How we planned our discovery into fires, floods and community resilience
Our 12 week long discovery into fires, floods and community resilience is well underway. This week we have been in Cardiff interviewing people at risk of fire due to their buildings being clad in the same material as Grenfell Tower.
As it’s useful, let’s look back at how we planned our discovery.
Having a goal
Every discovery needs a goal. A decision your team needs to confidently make, but can’t unless it does a discovery.
Our discovery goal is:
To identify and prioritise practical ideas for meeting the unmet needs of people affected by emergencies.
This is a useful goal, as it lets us know when our discovery is done and we’re ready to start designing a service. If we can’t identify and prioritise practical ideas, our discovery isn’t done.
Getting senior sponsorship
Before a discovery begins its really helpful having senior sponsors for the work. Your team doesn’t need permission to do a discovery, but having senior sponsors is useful in a number of ways:
- Having an advocate to promote the work around the organisation
- Keeping other senior people updated about what is being discovered
- Creating space and time for the team to focus and explore a problem space, in our case this is emergencies like large fires and mass floods
- Laying the groundwork for after discovery, when we test different ideas to try and solve the problems we’ve explored
In our discovery we’re lucky to have several sponsors. From Norman our Executive Director of UK Operations and Rosie our CIO, who for example helped make it possible to bring together a team across operations and innovation. Our team regularly meets Matt, Emma, Jess and Adam, allowing us to update them with our progress, getting feedback on our approach and raise what extra support we need.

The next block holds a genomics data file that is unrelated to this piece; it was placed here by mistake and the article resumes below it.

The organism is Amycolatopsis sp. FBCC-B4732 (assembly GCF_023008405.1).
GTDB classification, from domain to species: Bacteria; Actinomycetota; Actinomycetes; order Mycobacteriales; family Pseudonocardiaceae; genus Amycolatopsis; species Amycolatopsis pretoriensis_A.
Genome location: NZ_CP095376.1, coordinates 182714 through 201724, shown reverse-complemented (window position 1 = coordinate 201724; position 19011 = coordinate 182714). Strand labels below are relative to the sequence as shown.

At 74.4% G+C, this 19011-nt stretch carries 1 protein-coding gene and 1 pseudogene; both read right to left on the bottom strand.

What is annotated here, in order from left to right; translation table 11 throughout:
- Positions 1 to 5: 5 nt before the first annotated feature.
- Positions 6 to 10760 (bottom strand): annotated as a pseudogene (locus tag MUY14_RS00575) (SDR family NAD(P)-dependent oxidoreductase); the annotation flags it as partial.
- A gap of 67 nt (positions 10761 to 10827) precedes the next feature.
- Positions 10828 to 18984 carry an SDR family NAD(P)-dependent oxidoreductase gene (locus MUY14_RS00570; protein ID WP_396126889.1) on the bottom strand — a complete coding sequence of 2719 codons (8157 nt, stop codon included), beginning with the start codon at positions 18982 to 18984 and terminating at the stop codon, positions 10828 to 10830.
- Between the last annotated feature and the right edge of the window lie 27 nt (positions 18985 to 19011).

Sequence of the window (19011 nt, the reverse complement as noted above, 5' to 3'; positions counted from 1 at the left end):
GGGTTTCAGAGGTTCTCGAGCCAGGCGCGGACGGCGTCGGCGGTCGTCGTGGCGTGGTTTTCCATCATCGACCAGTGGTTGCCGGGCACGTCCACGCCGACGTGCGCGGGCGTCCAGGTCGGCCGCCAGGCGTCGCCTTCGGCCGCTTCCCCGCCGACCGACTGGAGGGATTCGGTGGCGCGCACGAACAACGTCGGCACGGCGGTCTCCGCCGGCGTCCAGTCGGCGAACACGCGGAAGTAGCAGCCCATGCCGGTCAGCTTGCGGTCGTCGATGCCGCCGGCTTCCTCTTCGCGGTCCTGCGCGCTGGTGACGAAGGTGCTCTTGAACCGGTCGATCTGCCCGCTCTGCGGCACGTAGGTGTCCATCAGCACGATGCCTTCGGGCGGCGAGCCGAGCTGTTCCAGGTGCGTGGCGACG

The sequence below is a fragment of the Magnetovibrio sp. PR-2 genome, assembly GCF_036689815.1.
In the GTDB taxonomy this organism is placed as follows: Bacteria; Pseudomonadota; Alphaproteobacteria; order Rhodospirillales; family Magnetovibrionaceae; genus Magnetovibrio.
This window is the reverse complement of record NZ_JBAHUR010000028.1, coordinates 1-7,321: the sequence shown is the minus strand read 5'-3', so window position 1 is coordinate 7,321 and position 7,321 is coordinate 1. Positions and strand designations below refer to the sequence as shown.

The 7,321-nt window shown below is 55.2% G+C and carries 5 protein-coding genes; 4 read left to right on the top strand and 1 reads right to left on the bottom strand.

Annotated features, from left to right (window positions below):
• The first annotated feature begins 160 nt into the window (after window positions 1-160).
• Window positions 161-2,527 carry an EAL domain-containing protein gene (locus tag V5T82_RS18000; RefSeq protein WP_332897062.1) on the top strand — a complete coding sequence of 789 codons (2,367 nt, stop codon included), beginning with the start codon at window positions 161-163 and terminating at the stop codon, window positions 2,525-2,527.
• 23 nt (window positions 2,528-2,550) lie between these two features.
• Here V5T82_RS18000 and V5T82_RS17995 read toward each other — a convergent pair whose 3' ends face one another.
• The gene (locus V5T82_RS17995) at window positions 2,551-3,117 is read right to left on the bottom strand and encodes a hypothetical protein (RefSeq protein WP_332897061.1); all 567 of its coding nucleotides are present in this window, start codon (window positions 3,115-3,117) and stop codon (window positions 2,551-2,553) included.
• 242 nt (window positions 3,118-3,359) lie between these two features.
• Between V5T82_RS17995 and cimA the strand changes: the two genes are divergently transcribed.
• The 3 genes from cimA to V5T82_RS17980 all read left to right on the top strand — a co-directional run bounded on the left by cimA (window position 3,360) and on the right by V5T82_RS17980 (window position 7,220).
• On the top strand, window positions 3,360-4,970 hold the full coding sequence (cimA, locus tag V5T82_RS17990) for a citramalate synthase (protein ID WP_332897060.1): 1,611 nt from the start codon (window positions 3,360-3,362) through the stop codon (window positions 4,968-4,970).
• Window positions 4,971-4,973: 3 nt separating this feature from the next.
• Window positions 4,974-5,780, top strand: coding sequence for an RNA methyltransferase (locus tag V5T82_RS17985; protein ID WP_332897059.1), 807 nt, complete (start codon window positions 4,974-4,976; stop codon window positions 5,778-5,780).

Setting up a team ready to go
The unit of delivery is the team. Our discovery has a multiple-disciplinary team. We have expertise in emergency response, psychosocial care, community engagement, user research, service design and delivery. We plan, research, synthesise, discuss ideas and prioritise together.
Bringing this team together is the work of our delivery managers, Jo and Sally. They’ve done everything from freeing up people’s time to join the team, ensuring we have a space to collaborate in and setting up cost codes so we can pay for travel to people homes who’ve experienced emergencies.
Connecting with and learning from other work
Before the discovery kicked off, Jo and Sally had already spent weeks learning and connecting with work across the organisation. Meeting and learning from 18 colleagues working on products, processes, services and advocacy work related to community resilience. Farehk and Jo are also part of the resilient communities strategy working group.
This is vital for our discovery for several reasons:
- we’re not working in vacuum or silo
- we’re learning from others and avoiding duplication
- we’re understanding the wider context of community resilience in the organisation and where our work can best fit in and connect
Understanding intended impact and expectations
As we kicked off our discovery, we needed to understand expectations for the work from people inside British Red Cross. To do this, we designed an exercise where senior stakeholders and our team could vote on what impact we hoped the work would eventually have.
The exercise works like this:
- By ‘impact’ we mean the measurable, noticeable, positive difference made to people’s lives
- There are 17 different impacts to choose from. For example ‘Less people displaced by emergencies’ or ‘More people can quickly return to daily routines following emergencies’
- Each person gets three votes. Yep, just three. And every vote is equal.